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2. Puppy-proof your house with baby gates, a crate, and/or a pen. Any time the puppy is not directly supervised, he should be in a safe place where he can’t get into trouble. Provide appropriate safe toys for him to chew. Nobody would think of giving a human toddler total freedom in a home, and puppies need the same careful supervision. Eliminating opportunities for accidents and destructive behavior will get you through the puppy phase with most of your stuff intact! This helps make sure that bad habits never get a chance to take hold.
3) we have 2 crates, a small one in the family room while she’s still little and another that’s large in my bedroom (currently divided in half) for when she sleeps at night and eventually for her alone time. Does it tend to make a difference if the two crates are different sizes, will I have to separately acclimate her to both?
The first step of crate training your puppy is acclimating him to the crate. Some dogs end up loving the crate, others end up just tolerating it. Although you should try your best to get him to love it, tolerating it is okay, too, so don’t worry if he doesn’t seem thrilled when it’s time to go in. If your dog is not already comfortable in a crate, read the article “Acclimating Your Dog To His Crate” before beginning your crate training program.
Many people put their dogs through obedience classes to learn the basics like sit, stay, down and come. Intermediate and advanced obedience training are also available through many organizations. These courses refine and hone a dog’s mastery of the obedience commands.
How does your dog cope when left home alone? Does he wait patiently for your return, listening for the sound of the car on the drive, or the key in the lock? Does he become bored or even stressed and seek out some entertainment? read more…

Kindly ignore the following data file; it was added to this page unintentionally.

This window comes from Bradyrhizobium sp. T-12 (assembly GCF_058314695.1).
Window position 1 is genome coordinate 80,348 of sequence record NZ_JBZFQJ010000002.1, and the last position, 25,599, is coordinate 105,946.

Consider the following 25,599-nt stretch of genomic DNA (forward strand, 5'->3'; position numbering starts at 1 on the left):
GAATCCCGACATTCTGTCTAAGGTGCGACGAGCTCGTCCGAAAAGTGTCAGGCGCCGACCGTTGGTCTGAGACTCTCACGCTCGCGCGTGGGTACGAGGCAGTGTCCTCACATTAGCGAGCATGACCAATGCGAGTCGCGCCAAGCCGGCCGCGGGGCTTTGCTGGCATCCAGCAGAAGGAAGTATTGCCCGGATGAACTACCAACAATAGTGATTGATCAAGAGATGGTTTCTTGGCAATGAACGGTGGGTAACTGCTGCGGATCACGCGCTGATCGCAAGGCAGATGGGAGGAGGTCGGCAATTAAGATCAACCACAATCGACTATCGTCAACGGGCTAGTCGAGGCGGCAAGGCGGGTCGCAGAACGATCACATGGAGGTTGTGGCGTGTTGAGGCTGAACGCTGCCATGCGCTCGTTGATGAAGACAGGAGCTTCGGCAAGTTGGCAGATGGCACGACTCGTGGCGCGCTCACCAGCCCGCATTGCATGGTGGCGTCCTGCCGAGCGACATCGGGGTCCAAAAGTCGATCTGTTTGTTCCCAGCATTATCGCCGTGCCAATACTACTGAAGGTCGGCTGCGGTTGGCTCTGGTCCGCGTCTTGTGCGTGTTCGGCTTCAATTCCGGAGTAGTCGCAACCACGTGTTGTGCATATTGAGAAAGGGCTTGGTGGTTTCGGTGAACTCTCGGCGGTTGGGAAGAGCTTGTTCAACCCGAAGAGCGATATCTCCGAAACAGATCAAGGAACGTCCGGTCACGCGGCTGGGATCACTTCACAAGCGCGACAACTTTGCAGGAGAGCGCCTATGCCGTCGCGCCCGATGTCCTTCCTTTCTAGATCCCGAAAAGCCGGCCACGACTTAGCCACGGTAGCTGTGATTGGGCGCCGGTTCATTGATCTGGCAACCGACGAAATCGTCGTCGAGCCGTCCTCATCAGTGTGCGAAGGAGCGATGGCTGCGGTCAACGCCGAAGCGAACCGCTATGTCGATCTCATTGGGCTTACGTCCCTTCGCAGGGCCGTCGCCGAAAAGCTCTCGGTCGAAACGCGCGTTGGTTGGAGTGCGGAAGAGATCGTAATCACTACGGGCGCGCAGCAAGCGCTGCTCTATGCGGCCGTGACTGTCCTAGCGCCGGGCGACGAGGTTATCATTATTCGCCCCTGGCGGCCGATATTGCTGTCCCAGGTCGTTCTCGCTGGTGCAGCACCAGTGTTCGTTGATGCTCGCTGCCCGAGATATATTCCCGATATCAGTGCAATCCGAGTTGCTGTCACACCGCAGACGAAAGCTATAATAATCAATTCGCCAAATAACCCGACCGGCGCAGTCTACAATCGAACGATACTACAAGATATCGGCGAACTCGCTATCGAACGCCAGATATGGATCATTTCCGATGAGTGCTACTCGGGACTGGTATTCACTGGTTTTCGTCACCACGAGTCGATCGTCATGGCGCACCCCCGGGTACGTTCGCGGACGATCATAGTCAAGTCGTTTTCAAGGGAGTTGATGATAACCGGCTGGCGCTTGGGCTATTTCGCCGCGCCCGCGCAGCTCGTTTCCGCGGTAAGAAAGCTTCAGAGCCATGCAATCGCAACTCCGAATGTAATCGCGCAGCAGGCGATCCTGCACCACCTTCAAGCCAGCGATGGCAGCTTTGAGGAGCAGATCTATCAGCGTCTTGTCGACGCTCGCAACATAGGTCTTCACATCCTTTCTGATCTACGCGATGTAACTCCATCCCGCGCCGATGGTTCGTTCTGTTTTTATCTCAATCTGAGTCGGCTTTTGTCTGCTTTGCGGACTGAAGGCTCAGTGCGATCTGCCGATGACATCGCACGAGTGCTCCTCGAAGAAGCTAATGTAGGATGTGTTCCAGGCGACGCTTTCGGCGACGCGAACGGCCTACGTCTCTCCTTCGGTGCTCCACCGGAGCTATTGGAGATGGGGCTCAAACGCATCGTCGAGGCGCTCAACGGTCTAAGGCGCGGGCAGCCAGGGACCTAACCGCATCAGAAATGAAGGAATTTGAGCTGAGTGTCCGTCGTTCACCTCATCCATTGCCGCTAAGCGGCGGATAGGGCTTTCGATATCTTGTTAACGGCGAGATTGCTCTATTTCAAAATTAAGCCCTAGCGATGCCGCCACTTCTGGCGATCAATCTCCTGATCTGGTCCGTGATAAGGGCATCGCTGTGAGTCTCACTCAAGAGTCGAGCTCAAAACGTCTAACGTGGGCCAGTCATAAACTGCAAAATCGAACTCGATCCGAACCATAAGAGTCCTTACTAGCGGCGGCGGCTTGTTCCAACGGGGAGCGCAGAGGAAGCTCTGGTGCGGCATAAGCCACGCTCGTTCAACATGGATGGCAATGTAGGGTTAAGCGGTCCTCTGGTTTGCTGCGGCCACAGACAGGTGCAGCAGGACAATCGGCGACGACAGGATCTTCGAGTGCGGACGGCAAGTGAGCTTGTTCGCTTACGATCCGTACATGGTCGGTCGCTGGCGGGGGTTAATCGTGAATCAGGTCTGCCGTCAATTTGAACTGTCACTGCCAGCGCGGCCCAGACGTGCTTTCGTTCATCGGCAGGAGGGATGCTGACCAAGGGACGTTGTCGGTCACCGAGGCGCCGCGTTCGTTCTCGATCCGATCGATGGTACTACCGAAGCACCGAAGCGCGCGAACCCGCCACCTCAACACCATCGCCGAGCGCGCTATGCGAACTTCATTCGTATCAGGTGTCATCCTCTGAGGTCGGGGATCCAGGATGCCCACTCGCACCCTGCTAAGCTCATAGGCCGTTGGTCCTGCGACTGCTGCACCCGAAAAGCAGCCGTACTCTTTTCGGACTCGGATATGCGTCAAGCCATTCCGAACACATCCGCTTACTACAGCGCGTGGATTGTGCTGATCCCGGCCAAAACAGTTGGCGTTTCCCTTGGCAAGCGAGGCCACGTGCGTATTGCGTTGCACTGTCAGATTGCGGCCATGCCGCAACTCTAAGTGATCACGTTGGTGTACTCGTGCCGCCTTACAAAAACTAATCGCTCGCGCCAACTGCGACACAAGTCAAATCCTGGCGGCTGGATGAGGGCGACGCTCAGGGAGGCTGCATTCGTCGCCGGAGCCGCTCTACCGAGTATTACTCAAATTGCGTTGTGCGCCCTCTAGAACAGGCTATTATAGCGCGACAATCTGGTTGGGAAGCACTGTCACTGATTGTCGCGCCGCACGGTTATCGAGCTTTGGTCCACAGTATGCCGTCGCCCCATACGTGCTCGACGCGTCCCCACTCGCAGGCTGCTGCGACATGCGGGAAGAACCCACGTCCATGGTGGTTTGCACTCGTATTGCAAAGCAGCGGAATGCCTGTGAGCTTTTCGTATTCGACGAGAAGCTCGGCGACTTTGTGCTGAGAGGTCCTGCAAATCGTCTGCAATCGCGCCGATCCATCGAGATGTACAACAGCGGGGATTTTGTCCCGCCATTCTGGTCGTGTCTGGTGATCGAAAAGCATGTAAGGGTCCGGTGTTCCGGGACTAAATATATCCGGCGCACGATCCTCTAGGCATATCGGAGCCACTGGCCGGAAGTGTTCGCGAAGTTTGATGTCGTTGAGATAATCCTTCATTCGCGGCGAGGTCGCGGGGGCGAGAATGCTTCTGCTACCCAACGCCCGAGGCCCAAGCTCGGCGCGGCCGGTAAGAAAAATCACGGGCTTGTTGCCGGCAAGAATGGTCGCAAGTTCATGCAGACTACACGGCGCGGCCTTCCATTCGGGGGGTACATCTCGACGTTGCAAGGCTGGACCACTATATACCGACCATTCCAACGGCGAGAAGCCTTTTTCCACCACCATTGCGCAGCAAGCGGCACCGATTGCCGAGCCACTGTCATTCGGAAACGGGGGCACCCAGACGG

Discourage him from biting or nipping. Instead of scolding him, a great way to put off your mouthy canine is to pretend that you’re in great pain when he’s biting or nipping you. He’ll be so surprised he’s likely to stop immediately. If this doesn’t work, try trading a chew toy for your hand or pant leg. The swap trick also works when he’s into your favorite shoes. He’ll prefer a toy or bone anyway. If all else fails, break up the biting behavior, and then just ignore him.
Although nearly all dogs come to see their crate as their place that makes them feel safe and secure, this isn’t the case with those that suffer separation anxiety and crating them could in fact make their feelings worse.
You should still keep the crate unless you need the space in your home back. Your dog will still covet it as their own little space to get away, and you can use it if you visit relatives, or your vet advises to crate them during illness or after surgery. And it may become useful as a management tool again if your older dog develops a behavior problem.
We have an eleven year old yorkie, he is our granddog love him to pieces. He is peeing everywhere especially when we have visitors. He also jumps up on furniture and scratches until he makes holes in fabric. I need help!,,,